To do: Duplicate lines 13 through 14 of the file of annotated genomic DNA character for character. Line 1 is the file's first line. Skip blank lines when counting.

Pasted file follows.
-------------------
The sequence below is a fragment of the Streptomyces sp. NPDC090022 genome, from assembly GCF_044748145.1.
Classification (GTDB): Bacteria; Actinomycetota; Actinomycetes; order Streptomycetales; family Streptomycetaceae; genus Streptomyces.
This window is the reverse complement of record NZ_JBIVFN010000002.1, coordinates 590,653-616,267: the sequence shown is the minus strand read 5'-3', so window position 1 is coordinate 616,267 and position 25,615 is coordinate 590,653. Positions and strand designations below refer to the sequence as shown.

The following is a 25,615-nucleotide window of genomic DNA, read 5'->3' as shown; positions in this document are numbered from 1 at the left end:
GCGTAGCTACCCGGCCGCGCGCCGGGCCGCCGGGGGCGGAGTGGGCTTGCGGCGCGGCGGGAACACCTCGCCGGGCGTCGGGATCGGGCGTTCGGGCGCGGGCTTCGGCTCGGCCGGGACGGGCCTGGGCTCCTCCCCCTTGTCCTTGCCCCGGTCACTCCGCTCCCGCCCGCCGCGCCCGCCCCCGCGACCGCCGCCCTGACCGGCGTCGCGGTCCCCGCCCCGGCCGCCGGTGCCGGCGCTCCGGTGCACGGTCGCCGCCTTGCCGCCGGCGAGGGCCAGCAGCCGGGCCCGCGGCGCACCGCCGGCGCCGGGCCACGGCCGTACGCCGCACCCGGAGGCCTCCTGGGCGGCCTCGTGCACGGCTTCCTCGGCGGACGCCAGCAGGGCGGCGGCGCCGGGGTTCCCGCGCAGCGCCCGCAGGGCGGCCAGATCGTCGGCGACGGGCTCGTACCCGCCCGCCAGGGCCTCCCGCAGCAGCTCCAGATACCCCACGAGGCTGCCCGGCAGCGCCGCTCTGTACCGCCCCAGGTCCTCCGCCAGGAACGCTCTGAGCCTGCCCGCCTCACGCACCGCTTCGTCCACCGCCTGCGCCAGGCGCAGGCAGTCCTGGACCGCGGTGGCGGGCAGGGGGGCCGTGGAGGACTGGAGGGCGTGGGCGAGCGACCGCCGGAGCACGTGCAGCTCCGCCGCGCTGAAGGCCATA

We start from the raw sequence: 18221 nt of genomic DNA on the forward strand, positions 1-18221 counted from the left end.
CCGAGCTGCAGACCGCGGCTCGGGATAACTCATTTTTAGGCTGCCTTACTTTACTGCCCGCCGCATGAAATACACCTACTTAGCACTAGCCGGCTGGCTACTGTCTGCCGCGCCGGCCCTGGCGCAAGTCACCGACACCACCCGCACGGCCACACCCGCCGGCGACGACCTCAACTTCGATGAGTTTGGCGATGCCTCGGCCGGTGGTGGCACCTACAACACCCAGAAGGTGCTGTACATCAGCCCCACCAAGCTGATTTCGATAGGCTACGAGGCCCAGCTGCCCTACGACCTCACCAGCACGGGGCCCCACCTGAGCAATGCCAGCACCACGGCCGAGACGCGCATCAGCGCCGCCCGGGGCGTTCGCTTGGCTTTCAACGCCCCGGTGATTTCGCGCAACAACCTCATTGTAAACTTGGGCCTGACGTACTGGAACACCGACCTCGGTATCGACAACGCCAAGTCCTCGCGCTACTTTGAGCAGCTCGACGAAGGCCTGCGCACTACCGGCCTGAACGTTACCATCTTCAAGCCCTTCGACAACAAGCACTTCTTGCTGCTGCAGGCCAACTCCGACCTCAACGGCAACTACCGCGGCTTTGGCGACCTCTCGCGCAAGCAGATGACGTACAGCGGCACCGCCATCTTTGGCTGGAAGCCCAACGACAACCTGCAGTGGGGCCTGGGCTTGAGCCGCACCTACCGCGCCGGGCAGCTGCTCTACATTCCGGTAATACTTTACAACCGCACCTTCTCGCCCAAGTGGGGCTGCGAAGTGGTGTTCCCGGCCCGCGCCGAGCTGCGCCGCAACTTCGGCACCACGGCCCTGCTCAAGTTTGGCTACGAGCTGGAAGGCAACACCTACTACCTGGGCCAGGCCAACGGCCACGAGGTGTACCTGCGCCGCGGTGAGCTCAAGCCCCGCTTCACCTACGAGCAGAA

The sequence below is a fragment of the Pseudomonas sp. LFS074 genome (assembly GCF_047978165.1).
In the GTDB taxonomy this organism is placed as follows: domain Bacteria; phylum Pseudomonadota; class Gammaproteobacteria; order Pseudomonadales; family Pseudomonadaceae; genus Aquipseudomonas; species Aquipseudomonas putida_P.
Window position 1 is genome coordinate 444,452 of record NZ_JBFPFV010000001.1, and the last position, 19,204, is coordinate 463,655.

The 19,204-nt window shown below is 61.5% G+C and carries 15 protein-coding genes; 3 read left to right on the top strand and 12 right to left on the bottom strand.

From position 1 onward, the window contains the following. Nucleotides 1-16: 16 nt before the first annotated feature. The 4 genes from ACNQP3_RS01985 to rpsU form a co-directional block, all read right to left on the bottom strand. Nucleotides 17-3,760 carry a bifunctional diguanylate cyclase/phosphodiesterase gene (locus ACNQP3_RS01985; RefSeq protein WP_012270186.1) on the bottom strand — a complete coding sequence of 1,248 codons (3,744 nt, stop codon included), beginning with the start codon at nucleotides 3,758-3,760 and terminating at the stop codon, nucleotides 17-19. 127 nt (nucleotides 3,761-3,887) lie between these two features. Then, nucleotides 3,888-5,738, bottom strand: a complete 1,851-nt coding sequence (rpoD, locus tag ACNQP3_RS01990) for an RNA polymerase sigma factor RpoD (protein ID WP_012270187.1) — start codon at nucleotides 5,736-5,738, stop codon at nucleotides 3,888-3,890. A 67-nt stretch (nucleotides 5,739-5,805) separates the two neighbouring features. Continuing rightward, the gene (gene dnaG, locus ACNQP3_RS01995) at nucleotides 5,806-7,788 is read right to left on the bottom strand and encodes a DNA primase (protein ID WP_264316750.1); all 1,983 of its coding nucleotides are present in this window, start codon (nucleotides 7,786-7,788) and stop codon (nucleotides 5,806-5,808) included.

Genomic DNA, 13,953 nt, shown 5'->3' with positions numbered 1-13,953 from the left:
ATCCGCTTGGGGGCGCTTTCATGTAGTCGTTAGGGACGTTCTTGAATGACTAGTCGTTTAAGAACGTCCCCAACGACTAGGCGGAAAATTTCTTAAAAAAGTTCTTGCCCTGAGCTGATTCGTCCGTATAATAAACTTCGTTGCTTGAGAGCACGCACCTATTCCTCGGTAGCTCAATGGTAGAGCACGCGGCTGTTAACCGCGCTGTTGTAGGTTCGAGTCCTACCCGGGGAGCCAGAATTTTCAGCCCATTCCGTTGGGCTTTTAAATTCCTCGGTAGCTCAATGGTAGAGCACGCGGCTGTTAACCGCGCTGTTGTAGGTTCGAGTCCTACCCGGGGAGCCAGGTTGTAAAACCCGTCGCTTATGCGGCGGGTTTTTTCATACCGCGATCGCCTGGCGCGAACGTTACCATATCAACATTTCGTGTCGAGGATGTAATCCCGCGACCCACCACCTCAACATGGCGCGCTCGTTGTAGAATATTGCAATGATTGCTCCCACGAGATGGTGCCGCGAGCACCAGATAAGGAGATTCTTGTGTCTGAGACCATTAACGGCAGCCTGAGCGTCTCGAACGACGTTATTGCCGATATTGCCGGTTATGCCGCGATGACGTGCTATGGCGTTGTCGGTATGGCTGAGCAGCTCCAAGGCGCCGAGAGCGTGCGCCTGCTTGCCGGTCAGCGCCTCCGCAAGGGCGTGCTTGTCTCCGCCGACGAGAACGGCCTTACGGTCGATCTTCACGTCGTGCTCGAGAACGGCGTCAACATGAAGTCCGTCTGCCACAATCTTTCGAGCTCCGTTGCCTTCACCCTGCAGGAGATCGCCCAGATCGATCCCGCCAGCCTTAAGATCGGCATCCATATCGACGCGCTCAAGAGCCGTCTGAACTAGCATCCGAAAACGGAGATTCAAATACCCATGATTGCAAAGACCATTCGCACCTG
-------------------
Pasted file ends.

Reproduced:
Genomic DNA, 13,953 nt, shown 5'->3' with positions numbered 1-13,953 from the left:
ATCCGCTTGGGGGCGCTTTCATGTAGTCGTTAGGGACGTTCTTGAATGACTAGTCGTTTAAGAACGTCCCCAACGACTAGGCGGAAAATTTCTTAAAAAAGTTCTTGCCCTGAGCTGATTCGTCCGTATAATAAACTTCGTTGCTTGAGAGCACGCACCTATTCCTCGGTAGCTCAATGGTAGAGCACGCGGCTGTTAACCGCGCTGTTGTAGGTTCGAGTCCTACCCGGGGAGCCAGAATTTTCAGCCCATTCCGTTGGGCTTTTAAATTCCTCGGTAGCTCAATGGTAGAGCACGCGGCTGTTAACCGCGCTGTTGTAGGTTCGAGTCCTACCCGGGGAGCCAGGTTGTAAAACCCGTCGCTTATGCGGCGGGTTTTTTCATACCGCGATCGCCTGGCGCGAACGTTACCATATCAACATTTCGTGTCGAGGATGTAATCCCGCGACCCACCACCTCAACATGGCGCGCTCGTTGTAGAATATTGCAATGATTGCTCCCACGAGATGGTGCCGCGAGCACCAGATAAGGAGATTCTTGTGTCTGAGACCATTAACGGCAGCCTGAGCGTCTCGAACGACGTTATTGCCGATATTGCCGGTTATGCCGCGATGACGTGCTATGGCGTTGTCGGTATGGCTGAGCAGCTCCAAGGCGCCGAGAGCGTGCGCCTGCTTGCCGGTCAGCGCCTCCGCAAGGGCGTGCTTGTCTCCGCCGACGAGAACGGCCTTACGGTCGATCTTCACGTCGTGCTCGAGAACGGCGTCAACATGAAGTCCGTCTGCCACAATCTTTCGAGCTCCGTTGCCTTCACCCTGCAGGAGATCGCCCAGATCGATCCCGCCAGCCTTAAGATCGGCATCCATATCGACGCGCTCAAGAGCCGTCTGAACTAGCATCCGAAAACGGAGATTCAAATACCCATGATTGCAAAGACCATTCGCACCTG